Dentinogenesis imperfecta (DI) is a rare genetic disorder affecting the teeth. Recognizing the signs and symptoms, along with consulting your dental professional, will help you understand this uncommon dental condition.
What Is Dentinogenesis Imperfecta?
DI is a dental abnormality traced back to a mutation in the DSPP gene, which provides instructions for tooth development. According to the National Institutes of Health (NIH), the DSPP gene writes the blueprint for proteins to form dentin, the second layer of tooth structure located under the enamel. When the DSPP gene is mutated, the dentin does not form correctly, resulting in an abnormal soft middle layer of the tooth.
DI causes teeth to appear translucent or discolored, showing gray-blue or yellow-brown undertones. This condition affects both the primary (baby) and permanent (adult) teeth. In addition to changing the appearance of the teeth, DI can make the teeth weaker than normal and therefore more prone to damage, fractures, wear and tooth loss.
There are three types of DI that can affect patients:
- Type I DI occurs in patients who also have osteogenesis imperfecta, a condition that is similar in genetic origin and causes brittle bones.
- Type II DI occurs in patients without another hereditary disorder, and affects primary more than permanent teeth. This may occur in individuals who exhibit signs of age-related hearing loss or deafness. Type II is the most common.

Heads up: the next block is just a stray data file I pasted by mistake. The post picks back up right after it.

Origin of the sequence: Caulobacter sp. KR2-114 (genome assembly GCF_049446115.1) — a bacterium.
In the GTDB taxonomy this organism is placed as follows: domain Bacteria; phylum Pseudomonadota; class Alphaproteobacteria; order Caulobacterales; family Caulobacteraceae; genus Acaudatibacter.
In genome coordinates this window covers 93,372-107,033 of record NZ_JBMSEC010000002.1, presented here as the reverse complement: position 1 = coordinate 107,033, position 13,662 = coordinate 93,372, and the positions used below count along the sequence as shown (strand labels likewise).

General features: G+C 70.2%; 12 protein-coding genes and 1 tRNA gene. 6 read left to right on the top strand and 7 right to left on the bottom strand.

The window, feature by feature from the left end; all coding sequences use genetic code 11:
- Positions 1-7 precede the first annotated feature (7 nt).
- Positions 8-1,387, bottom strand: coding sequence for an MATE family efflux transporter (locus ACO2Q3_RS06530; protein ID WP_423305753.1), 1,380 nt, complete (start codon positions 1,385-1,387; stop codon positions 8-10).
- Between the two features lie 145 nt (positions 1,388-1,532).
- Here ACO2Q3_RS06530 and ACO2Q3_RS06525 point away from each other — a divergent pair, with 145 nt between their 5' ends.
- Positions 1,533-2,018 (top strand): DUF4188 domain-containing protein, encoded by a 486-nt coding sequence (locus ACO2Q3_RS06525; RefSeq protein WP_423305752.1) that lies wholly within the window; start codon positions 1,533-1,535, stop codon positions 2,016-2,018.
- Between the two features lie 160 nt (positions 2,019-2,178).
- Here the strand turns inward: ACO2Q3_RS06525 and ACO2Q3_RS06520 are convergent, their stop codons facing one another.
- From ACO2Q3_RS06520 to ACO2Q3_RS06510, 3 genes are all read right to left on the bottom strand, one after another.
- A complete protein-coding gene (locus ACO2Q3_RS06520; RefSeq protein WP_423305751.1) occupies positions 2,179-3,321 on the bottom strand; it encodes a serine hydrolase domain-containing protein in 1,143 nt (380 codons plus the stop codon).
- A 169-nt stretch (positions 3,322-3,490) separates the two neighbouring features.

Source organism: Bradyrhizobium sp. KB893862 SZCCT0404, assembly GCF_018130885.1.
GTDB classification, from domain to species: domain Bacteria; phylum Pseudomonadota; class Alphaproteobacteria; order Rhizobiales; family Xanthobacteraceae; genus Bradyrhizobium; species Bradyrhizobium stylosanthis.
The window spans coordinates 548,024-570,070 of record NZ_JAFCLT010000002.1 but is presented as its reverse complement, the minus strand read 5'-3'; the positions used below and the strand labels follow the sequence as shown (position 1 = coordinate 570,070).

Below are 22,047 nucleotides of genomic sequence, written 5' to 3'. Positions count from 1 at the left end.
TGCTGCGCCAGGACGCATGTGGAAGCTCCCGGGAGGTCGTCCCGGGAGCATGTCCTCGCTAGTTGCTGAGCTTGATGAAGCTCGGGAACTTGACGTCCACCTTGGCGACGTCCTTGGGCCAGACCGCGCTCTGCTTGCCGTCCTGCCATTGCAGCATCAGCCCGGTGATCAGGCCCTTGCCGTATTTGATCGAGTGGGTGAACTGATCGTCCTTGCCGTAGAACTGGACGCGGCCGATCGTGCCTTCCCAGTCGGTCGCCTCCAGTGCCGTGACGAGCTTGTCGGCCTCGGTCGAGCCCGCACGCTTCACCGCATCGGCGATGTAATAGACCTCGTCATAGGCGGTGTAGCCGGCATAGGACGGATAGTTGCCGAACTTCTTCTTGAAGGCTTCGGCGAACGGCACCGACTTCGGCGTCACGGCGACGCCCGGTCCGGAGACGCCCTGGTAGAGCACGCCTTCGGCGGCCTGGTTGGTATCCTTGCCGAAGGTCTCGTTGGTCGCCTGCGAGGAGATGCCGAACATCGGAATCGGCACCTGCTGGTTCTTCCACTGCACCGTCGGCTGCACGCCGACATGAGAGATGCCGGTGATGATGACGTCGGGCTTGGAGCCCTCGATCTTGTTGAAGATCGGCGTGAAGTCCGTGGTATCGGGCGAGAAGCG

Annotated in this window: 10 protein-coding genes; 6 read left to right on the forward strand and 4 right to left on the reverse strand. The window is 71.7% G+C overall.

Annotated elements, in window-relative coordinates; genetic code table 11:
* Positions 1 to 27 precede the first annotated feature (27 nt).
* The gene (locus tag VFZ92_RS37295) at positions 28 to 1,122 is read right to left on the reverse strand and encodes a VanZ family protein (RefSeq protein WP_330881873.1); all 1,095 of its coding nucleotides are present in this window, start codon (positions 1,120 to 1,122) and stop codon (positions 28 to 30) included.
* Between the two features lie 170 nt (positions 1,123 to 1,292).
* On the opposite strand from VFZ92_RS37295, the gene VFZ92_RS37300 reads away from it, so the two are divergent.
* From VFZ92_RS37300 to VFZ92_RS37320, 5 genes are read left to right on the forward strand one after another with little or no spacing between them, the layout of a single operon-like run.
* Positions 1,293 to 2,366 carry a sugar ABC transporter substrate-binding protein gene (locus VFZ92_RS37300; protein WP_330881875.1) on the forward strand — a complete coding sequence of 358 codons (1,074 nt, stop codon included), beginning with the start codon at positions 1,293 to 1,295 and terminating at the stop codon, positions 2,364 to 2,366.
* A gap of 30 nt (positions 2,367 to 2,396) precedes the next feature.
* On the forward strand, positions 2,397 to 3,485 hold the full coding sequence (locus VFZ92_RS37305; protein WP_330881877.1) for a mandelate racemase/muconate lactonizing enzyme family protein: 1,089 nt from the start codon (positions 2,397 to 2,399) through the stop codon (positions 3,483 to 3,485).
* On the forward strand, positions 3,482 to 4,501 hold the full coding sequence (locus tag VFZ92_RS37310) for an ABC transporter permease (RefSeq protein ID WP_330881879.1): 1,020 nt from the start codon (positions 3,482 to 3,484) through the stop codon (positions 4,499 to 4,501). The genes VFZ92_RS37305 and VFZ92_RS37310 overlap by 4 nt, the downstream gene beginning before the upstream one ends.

- Type III DI occurs in patients without another hereditary disorder and seems to be isolated to a group of individuals in southern Maryland, according to the National Organization for Rare Disorders.
Those who think they have the symptoms of DI should contact their dental provider for a complete assessment. Treatment for DI is generally focused first on the patient's primary teeth and includes restorative procedures, such as crowns or preventive fillings to strengthen the brittle teeth. Later in life, dental implants or dentures may be recommended as tooth replacement becomes necessary for the patient.
Under a doctor's guidance, patients can test for a genetic link to this condition and obtain an accurate diagnosis. Your dental professional can refer you to a specialized provider, and together they can help you address your specific dental needs.
This article is intended to promote understanding of and knowledge about general oral health topics. It is not intended to be a substitute for professional advice, diagnosis or treatment. Always seek the advice of your dentist or other qualified healthcare provider with any questions you may have regarding a medical condition or treatment.